Arms deals raise human rights questions
The Local · 14 Jul 2011, 17:23
Published: 14 Jul 2011 17:23 GMT+02:00
- Merkel visits Nigeria amid patrol boat row (14 Jul 11)
- De Maizière rejects Saudi tank deal criticism (09 Jul 11)
- Saudi tank deal may be dirty, Greens MP says (07 Jul 11)
- Merkel under fire for Saudi tank deal (05 Jul 11)
Last week, Chancellor Angela Merkel's centre-right coalition came under fire for a deal to supply 200 Leopard tanks to Saudi Arabia despite its questionable human rights record.
And on Wednesday the German government's arms export policies came under further scrutiny after Merkel offered to sell Angola, which also has a muddled rights record, several patrol boats.
Although Germany's defence industry has long been a big earner, many media commentators and politicians – both in the opposition and those loyal to Chancellor Angela Merkel – say the deals are not appropriate for a country purporting its foreign policy is dictated by moral considerations.
“It shows that there is no red line any longer for the federal government in Middle East policy,” said Jürgen Trittin, the Green party’s parliamentary leader, when referring to the Saudi tank sale this week.
But Germany has been selling armaments to countries with questionable human rights records in the Middle East and elsewhere for years. So why the sudden political brouhaha over weapons deals with Saudi Arabia and Angola?
It’s a perfect storm of bad timing, an awful communications strategy and a burgeoning weapons industry that’s looking beyond the West to make money, arms experts told The Local on Thursday.
A weapons power
More than six decades after World War II, Germany has quietly become a major weapons exporter, with its sales growing to about 10 percent globally. That puts it behind only the United States and Russia, according to the Stockholm International Peace Research Institute (SIPRI), which studies the weapons trade.
And because the Bundeswehr, like other European militaries, is shrinking, Germany looks set to export even more arms in an effort to maintain its burgeoning armaments industry.
“If you want to keep that industry healthy, you have to go looking for exports to some extent,” said SIPRI arms industry expert Siemon Wezeman. “But that can create problems like these.”
Some observers have pointed out the apparent disconnect between Germany's moralizing approach to NATO's military mission against Libyan dictator Muammar Qaddafi and the decision to sell tanks to the repressive Saudi regime.
But the German government's ham-fisted approach to foreign policy is more to blame than any blatant hypocrisy, said Michael Bauer, a security policy expert at the Ludwig Maximilian University of Munich.
Germany has long claimed it won’t export weapons to conflict regions, and arms deals are sanctioned on a case-by-case-basis by the Federal Security Council, which is made up of leading officials from the government. This policy was reinforced by the country's centre-left government from 1998-2002 and has been publicly supported by Merkel's current administration.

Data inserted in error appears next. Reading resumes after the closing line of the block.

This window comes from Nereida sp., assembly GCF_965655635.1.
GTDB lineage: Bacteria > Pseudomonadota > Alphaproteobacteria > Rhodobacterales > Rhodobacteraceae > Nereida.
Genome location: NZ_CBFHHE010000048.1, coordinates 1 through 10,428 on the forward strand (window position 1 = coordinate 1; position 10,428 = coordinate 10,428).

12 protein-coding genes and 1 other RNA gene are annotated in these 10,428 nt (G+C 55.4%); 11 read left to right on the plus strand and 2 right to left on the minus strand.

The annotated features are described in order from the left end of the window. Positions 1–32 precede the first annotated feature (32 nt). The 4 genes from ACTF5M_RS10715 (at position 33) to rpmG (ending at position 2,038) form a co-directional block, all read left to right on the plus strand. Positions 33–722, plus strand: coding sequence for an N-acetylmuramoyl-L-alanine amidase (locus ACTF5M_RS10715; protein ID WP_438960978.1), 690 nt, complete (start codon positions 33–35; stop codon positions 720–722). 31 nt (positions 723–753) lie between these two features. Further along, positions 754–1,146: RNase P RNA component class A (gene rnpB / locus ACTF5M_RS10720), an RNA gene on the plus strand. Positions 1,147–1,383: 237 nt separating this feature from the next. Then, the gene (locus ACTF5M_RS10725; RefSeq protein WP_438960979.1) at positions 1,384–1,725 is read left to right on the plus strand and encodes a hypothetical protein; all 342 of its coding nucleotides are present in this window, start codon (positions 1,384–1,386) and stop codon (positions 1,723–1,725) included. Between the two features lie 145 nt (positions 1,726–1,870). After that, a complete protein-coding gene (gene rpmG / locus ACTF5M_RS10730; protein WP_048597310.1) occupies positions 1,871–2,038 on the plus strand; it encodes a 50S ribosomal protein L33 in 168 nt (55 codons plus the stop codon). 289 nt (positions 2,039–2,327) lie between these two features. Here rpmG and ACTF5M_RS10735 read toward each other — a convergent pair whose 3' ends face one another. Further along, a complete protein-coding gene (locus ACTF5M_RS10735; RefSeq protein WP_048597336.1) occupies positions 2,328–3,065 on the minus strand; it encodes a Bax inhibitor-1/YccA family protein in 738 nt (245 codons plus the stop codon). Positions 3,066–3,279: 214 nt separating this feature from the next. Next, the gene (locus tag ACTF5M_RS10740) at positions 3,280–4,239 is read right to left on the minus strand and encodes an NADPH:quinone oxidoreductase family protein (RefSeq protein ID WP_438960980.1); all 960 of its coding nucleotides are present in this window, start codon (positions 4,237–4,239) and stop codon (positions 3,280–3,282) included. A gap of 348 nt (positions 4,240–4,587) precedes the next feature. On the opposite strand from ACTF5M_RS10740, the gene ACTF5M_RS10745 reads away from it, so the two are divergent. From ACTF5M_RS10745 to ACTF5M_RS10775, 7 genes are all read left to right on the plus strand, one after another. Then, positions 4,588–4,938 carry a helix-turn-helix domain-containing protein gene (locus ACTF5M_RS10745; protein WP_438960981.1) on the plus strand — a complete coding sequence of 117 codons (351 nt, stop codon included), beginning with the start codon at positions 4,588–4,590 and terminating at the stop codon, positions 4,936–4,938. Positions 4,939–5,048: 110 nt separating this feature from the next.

So it’s all the more inexplicable that government has hesitated even to confirm the sales to Saudi Arabia officially, though Defence Minister Thomas de Maizière has called the country an “ally of the West” and key to stability in a turbulent region.
“They refuse to comment on the reports of these sales,” Bauer said. “If they had been willing to take on the debate and justify why they had been willing to sell tanks to Saudi Arabia, we might be in an entirely different situation.”
Human rights worries
Though Saudi Arabia has been the recipient of light weapons exports from Germany for years, the rise of the so-called “Arab Spring” democracy movements in neighbouring countries has spawned serious questions about human rights in the Middle East.
“You have to take this in the proper context. There’s the crackdown on the protest movements in Bahrain that the Saudis are involved in. It’s being argued that you should not support a government that’s using military force,” he said.
The same questions are being raised about Angola, where Germany is offering to ship up to eight patrol boats. There, the government, flush with oil money, has a reputation for being intolerant of political opposition.
A perception of secrecy doesn’t help matters – although Germany releases a report on arms sales each year, individual deals aren’t generally announced as they happen. And the industry is less transparent than in neighbouring countries like Britain, where there are regular reports on sales being made.
So what does the controversy mean in the long run? It may be too early to tell.
In the short-term, the tank deal to Saudi Arabia could be torpedoed if the pressure against government leaders builds up enough. The government could also become more secretive in its weapons dealings with foreign countries.
Or, as Bauer suggests, rigorous debate could lead to more transparency and involvement of parliament.
“It’s always helpful to have more transparency. Perhaps you have to change the decision-making process and more closely involve the Bundestag in the process,” he said.